C++ Development Tutorial 2: Compile Multiple Files (1) — Compiling Process Basics

In the last tutorial, we compiled a simple single source file C++ program. However, most programs consist of multiple source files. It’s also good practice to separate source code into multiple files for better organization. From now on, we are starting to handle multiple file compilation and all the common pitfalls around it.

  1. Compilation.
  2. Linking.

1. Preprocessing

During preprocessing, the preprocessor will deal with file inclusion that looks like

#include <name>
#include “name” 

2. Compilation

In the second step, the source file with its included header files will be translated to an object file. An object file is a file containing relocatable format machine code which means it can be later used together with other object files (relocatable). You can use “g++ -c ” to perform preprocessing + compiling in one step.

Definition vs Declaration

A declaration needs to contain the name and type of the entity. A definition provides all details it needs to construct/use such an entity. For example, a function definition should contain its body, a class definition needs to provide all member functions and variables. Definition can be provided together with the declaration.

C++ requires all symbols to be declared at the moment they are used/referenced in source code.

This is also true in almost every programming language because it can help the compiler identify what the symbol is and does not have to search through every possible place. Particularly in C++, the declaration must appear 1. in the same source file before its usage or 2. in other files and included in the same source before its usage. The second part shouldn’t be surprising to you if you read the preprocessing part.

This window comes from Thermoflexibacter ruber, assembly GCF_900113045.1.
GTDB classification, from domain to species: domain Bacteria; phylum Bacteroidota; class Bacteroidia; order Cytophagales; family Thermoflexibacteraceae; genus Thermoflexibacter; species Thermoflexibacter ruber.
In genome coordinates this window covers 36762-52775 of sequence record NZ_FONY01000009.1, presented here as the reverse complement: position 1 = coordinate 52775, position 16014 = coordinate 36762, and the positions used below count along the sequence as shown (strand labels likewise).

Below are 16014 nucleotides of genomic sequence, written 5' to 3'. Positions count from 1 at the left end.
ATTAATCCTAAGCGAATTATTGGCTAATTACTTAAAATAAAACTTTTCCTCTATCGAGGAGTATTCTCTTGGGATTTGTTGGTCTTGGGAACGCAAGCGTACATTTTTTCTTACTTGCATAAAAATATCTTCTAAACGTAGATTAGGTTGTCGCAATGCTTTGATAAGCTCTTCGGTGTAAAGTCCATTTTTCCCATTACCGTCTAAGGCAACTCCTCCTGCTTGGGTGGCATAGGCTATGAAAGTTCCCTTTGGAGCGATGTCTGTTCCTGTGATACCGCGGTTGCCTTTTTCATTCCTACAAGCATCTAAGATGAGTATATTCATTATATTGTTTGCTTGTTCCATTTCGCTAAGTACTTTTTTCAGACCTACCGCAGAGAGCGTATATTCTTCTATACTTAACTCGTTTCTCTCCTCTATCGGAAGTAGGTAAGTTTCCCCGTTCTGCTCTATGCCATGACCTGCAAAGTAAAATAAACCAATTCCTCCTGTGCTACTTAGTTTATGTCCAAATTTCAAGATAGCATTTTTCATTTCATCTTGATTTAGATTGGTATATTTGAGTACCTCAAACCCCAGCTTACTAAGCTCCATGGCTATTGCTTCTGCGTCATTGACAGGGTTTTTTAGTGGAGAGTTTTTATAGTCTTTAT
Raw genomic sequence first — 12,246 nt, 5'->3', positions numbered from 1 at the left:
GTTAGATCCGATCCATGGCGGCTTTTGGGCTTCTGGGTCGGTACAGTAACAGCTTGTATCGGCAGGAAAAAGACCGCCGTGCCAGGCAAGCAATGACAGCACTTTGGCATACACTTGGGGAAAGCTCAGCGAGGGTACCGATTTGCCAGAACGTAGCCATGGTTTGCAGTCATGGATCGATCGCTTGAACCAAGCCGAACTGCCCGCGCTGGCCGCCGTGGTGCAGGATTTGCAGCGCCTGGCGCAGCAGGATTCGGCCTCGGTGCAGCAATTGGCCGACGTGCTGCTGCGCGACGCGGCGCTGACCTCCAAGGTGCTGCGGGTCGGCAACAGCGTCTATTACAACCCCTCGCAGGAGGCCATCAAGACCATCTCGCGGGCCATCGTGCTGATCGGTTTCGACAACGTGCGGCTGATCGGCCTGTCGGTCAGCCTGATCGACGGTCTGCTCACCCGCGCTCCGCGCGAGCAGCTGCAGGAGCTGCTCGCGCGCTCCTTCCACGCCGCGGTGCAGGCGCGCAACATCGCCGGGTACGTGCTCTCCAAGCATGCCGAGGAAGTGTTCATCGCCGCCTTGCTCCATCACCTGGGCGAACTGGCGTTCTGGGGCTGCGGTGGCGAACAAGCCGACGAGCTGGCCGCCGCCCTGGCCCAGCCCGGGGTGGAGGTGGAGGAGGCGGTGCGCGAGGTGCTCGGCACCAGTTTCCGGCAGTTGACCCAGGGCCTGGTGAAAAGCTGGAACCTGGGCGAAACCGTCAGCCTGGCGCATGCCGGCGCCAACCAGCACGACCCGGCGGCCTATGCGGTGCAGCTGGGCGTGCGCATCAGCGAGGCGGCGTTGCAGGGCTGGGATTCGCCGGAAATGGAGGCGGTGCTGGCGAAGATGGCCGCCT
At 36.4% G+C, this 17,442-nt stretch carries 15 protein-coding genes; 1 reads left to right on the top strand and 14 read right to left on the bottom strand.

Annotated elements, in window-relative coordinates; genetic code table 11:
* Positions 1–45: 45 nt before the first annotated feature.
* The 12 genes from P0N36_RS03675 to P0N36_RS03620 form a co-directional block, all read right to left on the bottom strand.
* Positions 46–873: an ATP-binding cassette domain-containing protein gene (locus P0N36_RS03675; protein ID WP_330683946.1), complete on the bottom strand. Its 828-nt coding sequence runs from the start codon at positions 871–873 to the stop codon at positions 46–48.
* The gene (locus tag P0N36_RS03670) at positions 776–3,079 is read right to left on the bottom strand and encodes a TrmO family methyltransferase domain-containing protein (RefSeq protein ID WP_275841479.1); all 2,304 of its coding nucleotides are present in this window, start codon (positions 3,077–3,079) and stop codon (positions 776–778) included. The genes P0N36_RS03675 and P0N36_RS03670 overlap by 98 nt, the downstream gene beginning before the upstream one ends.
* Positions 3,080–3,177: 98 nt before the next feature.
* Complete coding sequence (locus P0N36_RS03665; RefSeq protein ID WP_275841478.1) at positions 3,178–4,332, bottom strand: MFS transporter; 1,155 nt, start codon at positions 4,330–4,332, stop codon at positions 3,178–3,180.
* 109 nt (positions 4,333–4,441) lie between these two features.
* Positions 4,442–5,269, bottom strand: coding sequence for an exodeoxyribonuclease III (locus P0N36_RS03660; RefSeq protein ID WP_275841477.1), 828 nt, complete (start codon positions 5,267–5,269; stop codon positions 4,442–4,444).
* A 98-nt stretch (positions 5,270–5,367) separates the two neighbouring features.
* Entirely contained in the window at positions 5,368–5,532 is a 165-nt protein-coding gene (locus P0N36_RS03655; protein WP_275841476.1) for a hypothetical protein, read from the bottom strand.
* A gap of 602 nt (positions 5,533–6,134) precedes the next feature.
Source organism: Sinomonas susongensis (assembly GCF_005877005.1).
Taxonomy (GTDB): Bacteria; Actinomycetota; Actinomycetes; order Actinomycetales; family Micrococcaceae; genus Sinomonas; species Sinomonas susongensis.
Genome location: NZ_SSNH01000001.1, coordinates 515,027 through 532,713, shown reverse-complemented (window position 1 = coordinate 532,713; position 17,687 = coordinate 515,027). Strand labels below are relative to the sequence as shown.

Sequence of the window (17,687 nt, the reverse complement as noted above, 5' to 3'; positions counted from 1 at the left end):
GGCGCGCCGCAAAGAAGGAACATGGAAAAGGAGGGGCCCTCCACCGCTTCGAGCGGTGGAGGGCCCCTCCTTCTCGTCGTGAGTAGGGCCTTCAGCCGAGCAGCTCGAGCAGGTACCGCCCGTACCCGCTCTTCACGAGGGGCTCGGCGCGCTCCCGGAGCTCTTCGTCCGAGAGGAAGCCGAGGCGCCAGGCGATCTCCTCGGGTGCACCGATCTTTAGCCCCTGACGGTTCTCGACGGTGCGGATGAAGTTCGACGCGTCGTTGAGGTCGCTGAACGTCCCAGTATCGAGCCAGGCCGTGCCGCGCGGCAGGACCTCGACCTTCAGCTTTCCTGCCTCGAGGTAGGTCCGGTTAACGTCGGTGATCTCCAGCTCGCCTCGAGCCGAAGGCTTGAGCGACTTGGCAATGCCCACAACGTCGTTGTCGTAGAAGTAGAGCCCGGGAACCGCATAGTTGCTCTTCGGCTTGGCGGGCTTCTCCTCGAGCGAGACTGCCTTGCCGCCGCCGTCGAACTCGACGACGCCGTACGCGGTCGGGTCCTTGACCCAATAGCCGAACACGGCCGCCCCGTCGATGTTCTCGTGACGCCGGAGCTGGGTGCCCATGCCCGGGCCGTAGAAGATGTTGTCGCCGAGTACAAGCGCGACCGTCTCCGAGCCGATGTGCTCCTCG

3. Linking

Linking is the process of generating executables from multiple object files. During linking, all symbols must find their definition. Otherwise, the linker will complain and issue an error.

One Definition Rule

This rule is commonly referred to as ODR (one definition rule) in C++ standard:

Any unit, template, type, function, or object can have no more than one definition in the program.

The first thing you notice is it didn’t mention declarations at all. Yes, a symbol can be declared several times!

4. Summary

In this tutorial, we start to compile multiple source files using g++.

  1. Compiling translates preprocessed source files into object files.
  2. Linking links all objects files together to generate an executable.

References

[1] Compiling and Linking

Building Compilers

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